TGTW: Wings’ Win Streak Hits Six


The Games That Weren’t is one of many projects simulating the games lost by the NHL lockout. In the absence of actual games to write about, I’ll be checking in periodically on the fictional Red Wings’ season.

The Detroit Red Wings extended their winning streak to six games in the tenth week of the season, picking up victories over the Boston Bruins, Phoenix Coyotes, and Nashville Predators.

A two-goal second period lifted the Wings to their 2-1 win over the Bruins on Monday night. Pavel Datsyuk and Drew Miller scored in the second half of the middle frame and Adam McQuiad’s third period goal wouldn’t be enough for Boston. Jimmy Howard made 19 saves on 20 shots to earn the win.

On Thursday, Howard faced only twelve shots, allowing one goal in a 5-1 win over the Coyotes. Todd Bertuzzi opened the game’s scoring at 4:08 of the first period and Ian White’s second of the season made it 2-0 at 8:18. Johan Franzen scored on a power play with 6:49 left in the second period. Phoenix got on the board with a Steve Sullivan power play goal at 5:01 of the third but former Coyote Danny Cleary responded for the Wings just 53 seconds later. Jakub Kindl rounded out the scoring with 7:01 remaining.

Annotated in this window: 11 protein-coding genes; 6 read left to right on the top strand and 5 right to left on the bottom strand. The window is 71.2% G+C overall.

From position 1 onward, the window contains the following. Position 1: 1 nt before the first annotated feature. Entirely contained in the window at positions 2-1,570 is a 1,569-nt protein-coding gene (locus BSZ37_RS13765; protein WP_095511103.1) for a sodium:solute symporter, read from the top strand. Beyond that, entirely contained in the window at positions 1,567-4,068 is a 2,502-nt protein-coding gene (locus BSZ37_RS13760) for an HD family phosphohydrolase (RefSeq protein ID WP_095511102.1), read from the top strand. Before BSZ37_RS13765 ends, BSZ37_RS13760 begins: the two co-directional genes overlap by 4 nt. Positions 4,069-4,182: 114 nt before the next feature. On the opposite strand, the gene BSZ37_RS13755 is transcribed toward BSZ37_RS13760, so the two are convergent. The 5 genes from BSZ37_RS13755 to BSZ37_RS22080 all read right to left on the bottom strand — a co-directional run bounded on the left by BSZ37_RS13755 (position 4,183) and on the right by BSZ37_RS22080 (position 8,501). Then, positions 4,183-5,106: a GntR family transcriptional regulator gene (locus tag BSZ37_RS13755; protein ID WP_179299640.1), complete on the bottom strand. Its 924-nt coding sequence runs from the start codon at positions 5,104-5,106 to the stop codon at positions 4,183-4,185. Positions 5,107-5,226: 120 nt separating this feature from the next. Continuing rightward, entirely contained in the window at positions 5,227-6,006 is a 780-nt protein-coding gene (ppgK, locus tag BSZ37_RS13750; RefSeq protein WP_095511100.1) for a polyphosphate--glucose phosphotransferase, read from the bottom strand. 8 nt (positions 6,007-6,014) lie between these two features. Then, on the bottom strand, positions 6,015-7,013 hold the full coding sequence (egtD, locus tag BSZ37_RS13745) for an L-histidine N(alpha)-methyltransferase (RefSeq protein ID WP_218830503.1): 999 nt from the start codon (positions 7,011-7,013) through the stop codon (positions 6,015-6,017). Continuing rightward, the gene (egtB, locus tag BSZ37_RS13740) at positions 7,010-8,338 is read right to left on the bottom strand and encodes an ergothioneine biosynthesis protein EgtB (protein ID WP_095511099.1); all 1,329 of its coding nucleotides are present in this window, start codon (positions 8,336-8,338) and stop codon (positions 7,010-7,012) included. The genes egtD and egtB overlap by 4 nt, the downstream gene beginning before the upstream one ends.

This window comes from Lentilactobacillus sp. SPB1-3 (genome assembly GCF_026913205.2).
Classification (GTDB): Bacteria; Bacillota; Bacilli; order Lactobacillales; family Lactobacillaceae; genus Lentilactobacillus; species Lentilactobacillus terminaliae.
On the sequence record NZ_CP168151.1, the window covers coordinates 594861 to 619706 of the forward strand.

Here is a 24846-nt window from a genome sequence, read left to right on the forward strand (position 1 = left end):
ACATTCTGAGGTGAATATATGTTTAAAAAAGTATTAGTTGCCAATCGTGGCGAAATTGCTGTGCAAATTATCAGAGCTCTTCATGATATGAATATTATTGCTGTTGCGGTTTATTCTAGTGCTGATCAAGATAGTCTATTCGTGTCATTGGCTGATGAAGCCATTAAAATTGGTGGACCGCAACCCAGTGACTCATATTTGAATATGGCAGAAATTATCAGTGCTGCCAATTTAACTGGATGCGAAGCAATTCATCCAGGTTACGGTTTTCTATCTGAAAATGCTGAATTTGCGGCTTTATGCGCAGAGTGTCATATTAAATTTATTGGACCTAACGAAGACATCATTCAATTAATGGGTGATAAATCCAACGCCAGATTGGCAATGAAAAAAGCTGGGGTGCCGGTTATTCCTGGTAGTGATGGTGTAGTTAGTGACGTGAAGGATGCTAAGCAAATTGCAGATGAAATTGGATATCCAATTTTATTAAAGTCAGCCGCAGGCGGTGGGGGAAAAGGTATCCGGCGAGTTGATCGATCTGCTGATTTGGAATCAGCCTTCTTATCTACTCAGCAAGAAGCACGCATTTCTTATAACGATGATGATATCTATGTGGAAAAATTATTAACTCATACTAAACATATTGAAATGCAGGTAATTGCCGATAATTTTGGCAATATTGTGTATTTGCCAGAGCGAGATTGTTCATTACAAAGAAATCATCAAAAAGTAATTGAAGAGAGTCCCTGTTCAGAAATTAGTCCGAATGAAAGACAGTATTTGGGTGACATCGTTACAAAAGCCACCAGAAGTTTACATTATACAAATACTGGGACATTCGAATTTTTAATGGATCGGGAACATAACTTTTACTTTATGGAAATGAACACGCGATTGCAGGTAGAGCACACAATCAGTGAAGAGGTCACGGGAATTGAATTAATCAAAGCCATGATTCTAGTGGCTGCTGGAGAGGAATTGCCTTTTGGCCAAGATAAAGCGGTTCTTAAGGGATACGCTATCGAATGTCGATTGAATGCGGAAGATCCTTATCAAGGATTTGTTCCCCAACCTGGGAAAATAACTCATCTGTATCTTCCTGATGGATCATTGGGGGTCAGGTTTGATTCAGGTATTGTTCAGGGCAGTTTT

On Saturday night in Nashville, the Wings limited the Predators to 17 shots and Howard stopped them all, en route to a 3-0 win. Miller scored with 42 seconds left in the first period, Filppula with 3:14 in the second, and Datsyuk with 6:50 in the third to secure the victory.

After ten weeks, the Red Wings remain atop the Central Division, with two points and a game in hand on the Predators. They’re ten points back of the league-leading Los Angeles Kings.

With his blanking of Nashville, Jimmy Howard moved into a tie with Martin Brodeur for most shutouts in the league with five.

In the coming week, Detroit will host the Kings on Tuesday, the New York Islanders on Thursday and the Columbus Blue Jackets on Saturday before taking a break for Christmas.

Clark founded the site that would become DetroitHockey.Net in September of 1996. He continues to write for the site and executes the site's design and development, as well as that of DH.N's sibling site,

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